Financial Crisis and the Risk of Suicide

by | Aug 29, 2022 | *Financial Awakenings, Financial Therapy, Healthy Money Relationships, Money Psychology, Weekly Column

“I lost over $450,000, I cannot pay the bank, I’ll become homeless. Suicide is the only way out.” This desperate plea summarizes one of the top posts a few months ago on a Reddit forum for the cryptocurrency Terra Luna. Like other cryptocurrencies, it has recently lost more than 99% of its value.

Over the past five years I have written several columns and given a number of media interviews on the risks of speculating in cryptocurrencies. My most recent one generated a conversation with several of my financial planning peers about the recent crypto meltdown. One of them called my attention to the discussions about suicide on cryptocurrency forums, where some members were posting suicide prevention phone numbers.

The possibility of suicide over financial stress is not something I’ve written about in 31 years as a columnist. Yet, it ranks as a significant contributor in suicides, according to Prof. Eric Elbogen from the Duke University School of Medicine in Durham, NC. He was cited in an article by Maria Cohut, Ph.D., that appeared in Medical News Today on September 8, 2020.

A quick Google search produced a plethora of suicides connected to the crash in Bitcoin and other cryptocurrencies. These people took their lives rather than face the intolerable pain and shame of losing everything they had financially, facing the humiliation of being homeless, unable to care for themselves and their families, and unable to make good on their promises to repay creditors.

The crash in cryptocurrencies is not a unique contributor to investor suicides. It just happens to be the financial crisis de jour. Many similar financial crises in history have resulted in people suffering catastrophic financial loss and taking their lives. After the 2008 economic crisis, rates of suicide increased by 5% in the European and American countries studied, particularly in men and in countries with higher levels of job loss.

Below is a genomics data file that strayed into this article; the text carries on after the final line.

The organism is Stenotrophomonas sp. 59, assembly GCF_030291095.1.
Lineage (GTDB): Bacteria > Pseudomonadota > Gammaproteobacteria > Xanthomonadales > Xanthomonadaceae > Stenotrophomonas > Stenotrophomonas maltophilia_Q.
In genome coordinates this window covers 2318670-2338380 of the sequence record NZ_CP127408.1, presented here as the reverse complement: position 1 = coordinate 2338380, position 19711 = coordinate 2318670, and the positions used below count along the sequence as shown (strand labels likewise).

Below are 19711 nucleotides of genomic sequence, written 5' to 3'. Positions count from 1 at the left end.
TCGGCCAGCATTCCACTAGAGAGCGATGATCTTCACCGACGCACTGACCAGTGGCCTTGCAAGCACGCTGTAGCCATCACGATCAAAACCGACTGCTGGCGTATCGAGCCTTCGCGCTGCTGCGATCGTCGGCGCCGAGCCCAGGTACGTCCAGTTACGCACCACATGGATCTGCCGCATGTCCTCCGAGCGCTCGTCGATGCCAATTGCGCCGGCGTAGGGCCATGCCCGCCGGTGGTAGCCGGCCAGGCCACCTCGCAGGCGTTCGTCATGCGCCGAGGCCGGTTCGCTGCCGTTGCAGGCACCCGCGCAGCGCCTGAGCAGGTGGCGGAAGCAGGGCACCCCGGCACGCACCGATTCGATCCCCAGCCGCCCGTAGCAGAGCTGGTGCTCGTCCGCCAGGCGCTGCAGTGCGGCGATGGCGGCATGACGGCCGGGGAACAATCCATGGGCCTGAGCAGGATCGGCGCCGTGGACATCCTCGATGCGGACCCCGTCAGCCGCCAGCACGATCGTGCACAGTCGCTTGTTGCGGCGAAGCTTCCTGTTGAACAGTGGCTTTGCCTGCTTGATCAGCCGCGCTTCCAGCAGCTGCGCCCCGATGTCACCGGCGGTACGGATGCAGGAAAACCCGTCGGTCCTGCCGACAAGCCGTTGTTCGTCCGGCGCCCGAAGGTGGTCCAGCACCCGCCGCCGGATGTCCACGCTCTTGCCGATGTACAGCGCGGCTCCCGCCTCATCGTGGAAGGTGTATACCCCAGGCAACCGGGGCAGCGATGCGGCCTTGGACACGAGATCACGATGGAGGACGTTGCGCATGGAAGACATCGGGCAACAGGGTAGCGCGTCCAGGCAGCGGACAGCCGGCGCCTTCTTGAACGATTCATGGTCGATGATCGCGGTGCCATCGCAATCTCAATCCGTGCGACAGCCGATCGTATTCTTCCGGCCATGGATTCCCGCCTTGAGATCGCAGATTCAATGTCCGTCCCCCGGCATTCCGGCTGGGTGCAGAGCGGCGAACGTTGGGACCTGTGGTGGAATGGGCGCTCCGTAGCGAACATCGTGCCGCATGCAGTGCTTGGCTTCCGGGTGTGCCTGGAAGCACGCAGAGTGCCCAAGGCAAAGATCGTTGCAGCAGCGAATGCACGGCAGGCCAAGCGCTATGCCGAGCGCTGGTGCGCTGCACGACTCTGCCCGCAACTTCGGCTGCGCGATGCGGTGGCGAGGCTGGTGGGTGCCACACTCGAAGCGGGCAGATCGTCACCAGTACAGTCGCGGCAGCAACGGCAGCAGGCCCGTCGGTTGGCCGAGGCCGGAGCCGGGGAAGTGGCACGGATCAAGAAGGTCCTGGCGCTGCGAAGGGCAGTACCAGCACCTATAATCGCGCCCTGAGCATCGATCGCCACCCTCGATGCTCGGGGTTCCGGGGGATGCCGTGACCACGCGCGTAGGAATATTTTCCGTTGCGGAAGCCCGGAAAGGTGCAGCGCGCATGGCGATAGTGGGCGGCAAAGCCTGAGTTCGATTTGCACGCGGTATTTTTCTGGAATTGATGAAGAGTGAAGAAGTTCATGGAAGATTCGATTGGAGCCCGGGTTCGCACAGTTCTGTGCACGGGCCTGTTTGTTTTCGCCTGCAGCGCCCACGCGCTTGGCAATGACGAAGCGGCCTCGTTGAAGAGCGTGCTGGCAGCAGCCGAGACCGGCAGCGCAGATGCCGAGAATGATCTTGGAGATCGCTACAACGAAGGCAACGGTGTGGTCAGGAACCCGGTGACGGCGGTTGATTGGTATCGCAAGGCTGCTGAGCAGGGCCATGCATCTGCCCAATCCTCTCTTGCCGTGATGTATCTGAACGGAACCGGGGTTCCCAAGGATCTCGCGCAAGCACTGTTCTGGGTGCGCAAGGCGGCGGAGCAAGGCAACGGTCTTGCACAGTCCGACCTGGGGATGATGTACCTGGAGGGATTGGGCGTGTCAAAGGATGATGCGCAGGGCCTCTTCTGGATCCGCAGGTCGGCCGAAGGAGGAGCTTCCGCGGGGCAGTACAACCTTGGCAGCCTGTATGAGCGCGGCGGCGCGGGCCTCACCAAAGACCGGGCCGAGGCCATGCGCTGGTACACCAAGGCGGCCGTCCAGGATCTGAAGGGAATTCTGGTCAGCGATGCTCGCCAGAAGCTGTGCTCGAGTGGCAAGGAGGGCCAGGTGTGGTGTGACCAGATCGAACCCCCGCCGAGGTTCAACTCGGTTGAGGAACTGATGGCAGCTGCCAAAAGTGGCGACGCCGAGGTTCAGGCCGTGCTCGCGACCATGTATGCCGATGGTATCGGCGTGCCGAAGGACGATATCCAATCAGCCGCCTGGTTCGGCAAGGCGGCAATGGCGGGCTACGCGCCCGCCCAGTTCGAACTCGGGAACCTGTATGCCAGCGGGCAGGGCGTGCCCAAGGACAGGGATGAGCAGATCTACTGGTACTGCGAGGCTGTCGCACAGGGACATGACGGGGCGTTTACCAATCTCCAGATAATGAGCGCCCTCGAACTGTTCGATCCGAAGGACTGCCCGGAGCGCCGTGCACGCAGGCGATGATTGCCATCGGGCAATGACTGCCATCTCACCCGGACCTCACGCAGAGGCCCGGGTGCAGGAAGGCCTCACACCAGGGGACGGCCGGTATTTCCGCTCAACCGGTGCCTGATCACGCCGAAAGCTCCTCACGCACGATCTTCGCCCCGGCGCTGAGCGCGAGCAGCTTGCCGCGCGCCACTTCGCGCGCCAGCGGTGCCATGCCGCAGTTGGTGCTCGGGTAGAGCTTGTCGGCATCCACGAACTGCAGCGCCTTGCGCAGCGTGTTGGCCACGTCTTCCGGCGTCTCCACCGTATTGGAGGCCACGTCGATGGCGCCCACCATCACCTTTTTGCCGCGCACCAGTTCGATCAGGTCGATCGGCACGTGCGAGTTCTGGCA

It is important to note that there does not have to be a widespread economic crisis for a person to have a personal financial crisis. All financial crises are personal, regardless of the current strength or weakness in the economy. Any severe change in one’s finances—like a loss of job, a major loss of value in an investment, or the failure of a business—is a personal financial crisis that could result in the taking of one’s life.

Regardless of the specific cause of someone’s personal financial crisis, the major reason for the severity of the crisis usually remains the same: being heavily in debt or being “all in” on one “can’t miss” investment opportunity or financial speculation. Chances are you’ve never seen a headline about people taking their lives because of a 10% decline in their non-leveraged diversified portfolio. As my father once told me, it’s much harder to lose everything when you don’t owe anyone anything.

Prof. Elbogen surveyed 34,653 adults first in 2001–2002 and then in 2004–2005 as part of the National Epidemiologic Survey on Alcohol and Related Conditions. The study found that being in debt, facing a financial crisis, unemployment, past homelessness, and having lower income were each associated with suicide attempts. He found that people who have experienced all of these financial stressors could face a 20-fold higher risk of attempting suicide than individuals who have experienced no financial strain.

A 20-fold increase of attempting suicide is something to pay attention to and take very seriously. It emphasizes the spontaneity and impulsiveness of financial suicide—a significant distinction, as one study found that half of all suicides are impulsive. These findings underscore the gravity of making sound financial decisions. At times, money skills are quite literally survival skills.



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